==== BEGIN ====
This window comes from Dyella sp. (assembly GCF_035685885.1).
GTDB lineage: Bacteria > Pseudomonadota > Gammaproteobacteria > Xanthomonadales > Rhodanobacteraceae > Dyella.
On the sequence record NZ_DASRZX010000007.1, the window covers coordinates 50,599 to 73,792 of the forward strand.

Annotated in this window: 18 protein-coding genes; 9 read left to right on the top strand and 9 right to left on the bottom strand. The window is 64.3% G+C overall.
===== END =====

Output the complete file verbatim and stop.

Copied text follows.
This window comes from Dyella sp. (assembly GCF_035685885.1).
GTDB lineage: Bacteria > Pseudomonadota > Gammaproteobacteria > Xanthomonadales > Rhodanobacteraceae > Dyella.
On the sequence record NZ_DASRZX010000007.1, the window covers coordinates 50,599 to 73,792 of the forward strand.

Annotated in this window: 18 protein-coding genes; 9 read left to right on the top strand and 9 right to left on the bottom strand. The window is 64.3% G+C overall.